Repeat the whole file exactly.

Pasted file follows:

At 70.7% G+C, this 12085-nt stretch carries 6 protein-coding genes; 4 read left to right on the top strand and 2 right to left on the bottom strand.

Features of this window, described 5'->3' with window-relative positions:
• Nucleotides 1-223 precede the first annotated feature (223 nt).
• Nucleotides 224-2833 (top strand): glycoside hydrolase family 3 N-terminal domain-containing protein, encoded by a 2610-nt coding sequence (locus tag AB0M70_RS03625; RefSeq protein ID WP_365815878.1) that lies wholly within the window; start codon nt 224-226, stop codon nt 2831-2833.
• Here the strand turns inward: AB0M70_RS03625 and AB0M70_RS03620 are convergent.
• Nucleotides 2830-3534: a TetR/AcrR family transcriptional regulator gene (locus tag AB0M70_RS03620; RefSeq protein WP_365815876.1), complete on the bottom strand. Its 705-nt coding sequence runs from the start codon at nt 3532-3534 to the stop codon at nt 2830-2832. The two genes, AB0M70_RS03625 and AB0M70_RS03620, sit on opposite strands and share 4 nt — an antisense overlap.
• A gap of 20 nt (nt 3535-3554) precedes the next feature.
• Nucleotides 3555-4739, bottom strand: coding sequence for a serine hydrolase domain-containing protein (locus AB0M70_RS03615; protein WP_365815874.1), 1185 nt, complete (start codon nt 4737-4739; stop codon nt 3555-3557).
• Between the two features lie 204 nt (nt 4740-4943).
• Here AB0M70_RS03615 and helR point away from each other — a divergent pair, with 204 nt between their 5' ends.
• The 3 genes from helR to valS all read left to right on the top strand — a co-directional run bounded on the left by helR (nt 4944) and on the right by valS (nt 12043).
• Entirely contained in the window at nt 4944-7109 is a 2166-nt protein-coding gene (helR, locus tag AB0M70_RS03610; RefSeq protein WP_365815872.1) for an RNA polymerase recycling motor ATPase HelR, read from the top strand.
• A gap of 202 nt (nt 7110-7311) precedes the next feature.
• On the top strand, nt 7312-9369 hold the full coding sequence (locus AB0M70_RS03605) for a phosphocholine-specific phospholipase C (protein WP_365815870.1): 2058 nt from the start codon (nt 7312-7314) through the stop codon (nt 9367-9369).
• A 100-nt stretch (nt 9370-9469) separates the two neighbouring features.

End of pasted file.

At 70.7% G+C, this 12085-nt stretch carries 6 protein-coding genes; 4 read left to right on the top strand and 2 right to left on the bottom strand.

Features of this window, described 5'->3' with window-relative positions:
• Nucleotides 1-223 precede the first annotated feature (223 nt).
• Nucleotides 224-2833 (top strand): glycoside hydrolase family 3 N-terminal domain-containing protein, encoded by a 2610-nt coding sequence (locus tag AB0M70_RS03625; RefSeq protein ID WP_365815878.1) that lies wholly within the window; start codon nt 224-226, stop codon nt 2831-2833.
• Here the strand turns inward: AB0M70_RS03625 and AB0M70_RS03620 are convergent.
• Nucleotides 2830-3534: a TetR/AcrR family transcriptional regulator gene (locus tag AB0M70_RS03620; RefSeq protein WP_365815876.1), complete on the bottom strand. Its 705-nt coding sequence runs from the start codon at nt 3532-3534 to the stop codon at nt 2830-2832. The two genes, AB0M70_RS03625 and AB0M70_RS03620, sit on opposite strands and share 4 nt — an antisense overlap.
• A gap of 20 nt (nt 3535-3554) precedes the next feature.
• Nucleotides 3555-4739, bottom strand: coding sequence for a serine hydrolase domain-containing protein (locus AB0M70_RS03615; protein WP_365815874.1), 1185 nt, complete (start codon nt 4737-4739; stop codon nt 3555-3557).
• Between the two features lie 204 nt (nt 4740-4943).
• Here AB0M70_RS03615 and helR point away from each other — a divergent pair, with 204 nt between their 5' ends.
• The 3 genes from helR to valS all read left to right on the top strand — a co-directional run bounded on the left by helR (nt 4944) and on the right by valS (nt 12043).
• Entirely contained in the window at nt 4944-7109 is a 2166-nt protein-coding gene (helR, locus tag AB0M70_RS03610; RefSeq protein WP_365815872.1) for an RNA polymerase recycling motor ATPase HelR, read from the top strand.
• A gap of 202 nt (nt 7110-7311) precedes the next feature.
• On the top strand, nt 7312-9369 hold the full coding sequence (locus AB0M70_RS03605) for a phosphocholine-specific phospholipase C (protein WP_365815870.1): 2058 nt from the start codon (nt 7312-7314) through the stop codon (nt 9367-9369).
• A 100-nt stretch (nt 9370-9469) separates the two neighbouring features.